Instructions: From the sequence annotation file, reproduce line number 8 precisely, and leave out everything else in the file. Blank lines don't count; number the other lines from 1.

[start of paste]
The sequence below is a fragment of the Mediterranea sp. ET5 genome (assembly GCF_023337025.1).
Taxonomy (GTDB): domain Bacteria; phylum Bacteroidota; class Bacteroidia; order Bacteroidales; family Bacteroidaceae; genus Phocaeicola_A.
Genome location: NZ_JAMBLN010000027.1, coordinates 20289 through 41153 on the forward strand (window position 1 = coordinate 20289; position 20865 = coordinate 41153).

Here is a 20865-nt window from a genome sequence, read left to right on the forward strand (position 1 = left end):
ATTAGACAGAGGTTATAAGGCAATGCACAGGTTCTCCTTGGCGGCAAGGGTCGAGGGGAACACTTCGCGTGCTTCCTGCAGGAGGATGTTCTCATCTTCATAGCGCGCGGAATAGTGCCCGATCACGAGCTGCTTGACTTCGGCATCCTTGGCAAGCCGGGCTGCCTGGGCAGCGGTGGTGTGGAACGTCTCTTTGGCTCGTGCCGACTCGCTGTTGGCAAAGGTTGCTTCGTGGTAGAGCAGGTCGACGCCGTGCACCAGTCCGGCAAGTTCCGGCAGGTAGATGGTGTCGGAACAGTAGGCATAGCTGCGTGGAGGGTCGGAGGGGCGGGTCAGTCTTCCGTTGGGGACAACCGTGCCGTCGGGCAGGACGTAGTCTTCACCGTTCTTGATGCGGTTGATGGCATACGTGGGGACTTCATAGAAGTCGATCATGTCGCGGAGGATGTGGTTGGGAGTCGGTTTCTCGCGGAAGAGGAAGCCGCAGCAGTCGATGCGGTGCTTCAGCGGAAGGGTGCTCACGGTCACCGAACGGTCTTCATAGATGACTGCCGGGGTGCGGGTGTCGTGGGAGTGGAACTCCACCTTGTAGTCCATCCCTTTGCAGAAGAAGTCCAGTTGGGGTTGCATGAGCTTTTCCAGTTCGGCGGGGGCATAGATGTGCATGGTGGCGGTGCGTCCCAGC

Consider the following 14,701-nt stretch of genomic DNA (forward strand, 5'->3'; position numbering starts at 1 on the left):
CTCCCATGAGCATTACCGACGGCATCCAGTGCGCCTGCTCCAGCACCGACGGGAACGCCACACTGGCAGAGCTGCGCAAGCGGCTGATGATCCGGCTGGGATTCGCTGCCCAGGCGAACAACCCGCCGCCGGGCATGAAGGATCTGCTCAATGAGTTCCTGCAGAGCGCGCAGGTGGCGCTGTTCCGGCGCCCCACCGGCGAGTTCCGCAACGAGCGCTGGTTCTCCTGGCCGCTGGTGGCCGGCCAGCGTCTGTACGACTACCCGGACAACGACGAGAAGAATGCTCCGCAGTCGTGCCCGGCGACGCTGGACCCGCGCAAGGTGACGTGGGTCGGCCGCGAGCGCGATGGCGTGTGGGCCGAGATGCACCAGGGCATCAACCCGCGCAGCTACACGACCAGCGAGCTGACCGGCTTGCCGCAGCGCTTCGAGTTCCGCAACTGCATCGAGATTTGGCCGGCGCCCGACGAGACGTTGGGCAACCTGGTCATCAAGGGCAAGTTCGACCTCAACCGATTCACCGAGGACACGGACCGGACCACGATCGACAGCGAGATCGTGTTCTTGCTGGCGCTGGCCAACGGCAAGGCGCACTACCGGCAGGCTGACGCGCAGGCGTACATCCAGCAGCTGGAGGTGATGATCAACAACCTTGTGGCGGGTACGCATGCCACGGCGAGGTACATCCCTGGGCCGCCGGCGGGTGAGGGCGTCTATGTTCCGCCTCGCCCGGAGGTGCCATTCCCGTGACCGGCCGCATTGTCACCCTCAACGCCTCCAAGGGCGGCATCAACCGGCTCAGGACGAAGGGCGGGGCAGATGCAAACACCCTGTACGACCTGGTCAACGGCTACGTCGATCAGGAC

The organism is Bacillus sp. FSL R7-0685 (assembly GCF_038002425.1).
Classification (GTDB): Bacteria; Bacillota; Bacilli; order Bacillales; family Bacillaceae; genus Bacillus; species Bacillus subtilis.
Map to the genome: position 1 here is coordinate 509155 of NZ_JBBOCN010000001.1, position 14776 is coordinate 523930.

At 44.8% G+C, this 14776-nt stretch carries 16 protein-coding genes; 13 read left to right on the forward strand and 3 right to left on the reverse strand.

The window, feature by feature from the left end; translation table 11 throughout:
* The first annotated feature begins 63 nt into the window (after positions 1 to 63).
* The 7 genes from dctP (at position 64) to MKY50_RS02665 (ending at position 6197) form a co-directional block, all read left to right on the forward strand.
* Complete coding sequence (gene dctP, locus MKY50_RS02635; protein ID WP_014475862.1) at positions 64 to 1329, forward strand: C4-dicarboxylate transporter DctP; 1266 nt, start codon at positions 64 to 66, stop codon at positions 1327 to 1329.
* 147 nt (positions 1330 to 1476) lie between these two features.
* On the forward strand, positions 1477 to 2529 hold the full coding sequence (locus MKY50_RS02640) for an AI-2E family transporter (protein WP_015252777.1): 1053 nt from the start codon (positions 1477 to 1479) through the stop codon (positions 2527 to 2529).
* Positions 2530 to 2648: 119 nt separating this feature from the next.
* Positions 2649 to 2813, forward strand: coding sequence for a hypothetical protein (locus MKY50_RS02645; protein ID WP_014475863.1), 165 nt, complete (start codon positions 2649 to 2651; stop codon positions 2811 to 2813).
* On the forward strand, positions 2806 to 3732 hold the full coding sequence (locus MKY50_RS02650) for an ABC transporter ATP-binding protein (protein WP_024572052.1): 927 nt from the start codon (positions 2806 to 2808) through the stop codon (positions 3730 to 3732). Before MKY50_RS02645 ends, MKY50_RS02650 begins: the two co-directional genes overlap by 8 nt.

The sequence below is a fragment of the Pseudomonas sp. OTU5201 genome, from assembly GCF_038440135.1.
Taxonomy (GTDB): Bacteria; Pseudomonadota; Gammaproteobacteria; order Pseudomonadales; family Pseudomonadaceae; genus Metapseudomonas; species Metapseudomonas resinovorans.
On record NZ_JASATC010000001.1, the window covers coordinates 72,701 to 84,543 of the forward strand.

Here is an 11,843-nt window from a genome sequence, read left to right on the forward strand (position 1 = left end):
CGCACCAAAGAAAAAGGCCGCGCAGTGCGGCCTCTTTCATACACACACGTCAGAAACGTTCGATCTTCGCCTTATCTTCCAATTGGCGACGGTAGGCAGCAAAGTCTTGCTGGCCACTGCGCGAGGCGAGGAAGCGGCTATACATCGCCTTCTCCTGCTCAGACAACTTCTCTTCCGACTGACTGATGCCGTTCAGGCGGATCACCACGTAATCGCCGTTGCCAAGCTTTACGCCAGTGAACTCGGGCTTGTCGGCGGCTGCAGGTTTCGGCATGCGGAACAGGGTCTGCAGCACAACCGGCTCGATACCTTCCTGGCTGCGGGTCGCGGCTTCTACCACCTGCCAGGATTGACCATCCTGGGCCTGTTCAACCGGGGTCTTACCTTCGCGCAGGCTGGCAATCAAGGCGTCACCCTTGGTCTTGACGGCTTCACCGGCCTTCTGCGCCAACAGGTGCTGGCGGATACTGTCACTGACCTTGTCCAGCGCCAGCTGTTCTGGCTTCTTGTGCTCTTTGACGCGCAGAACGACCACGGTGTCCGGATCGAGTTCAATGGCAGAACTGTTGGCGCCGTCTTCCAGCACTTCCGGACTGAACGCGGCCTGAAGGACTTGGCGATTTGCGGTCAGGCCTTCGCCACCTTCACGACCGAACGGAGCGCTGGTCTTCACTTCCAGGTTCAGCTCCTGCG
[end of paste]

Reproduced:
The organism is Bacillus sp. FSL R7-0685 (assembly GCF_038002425.1).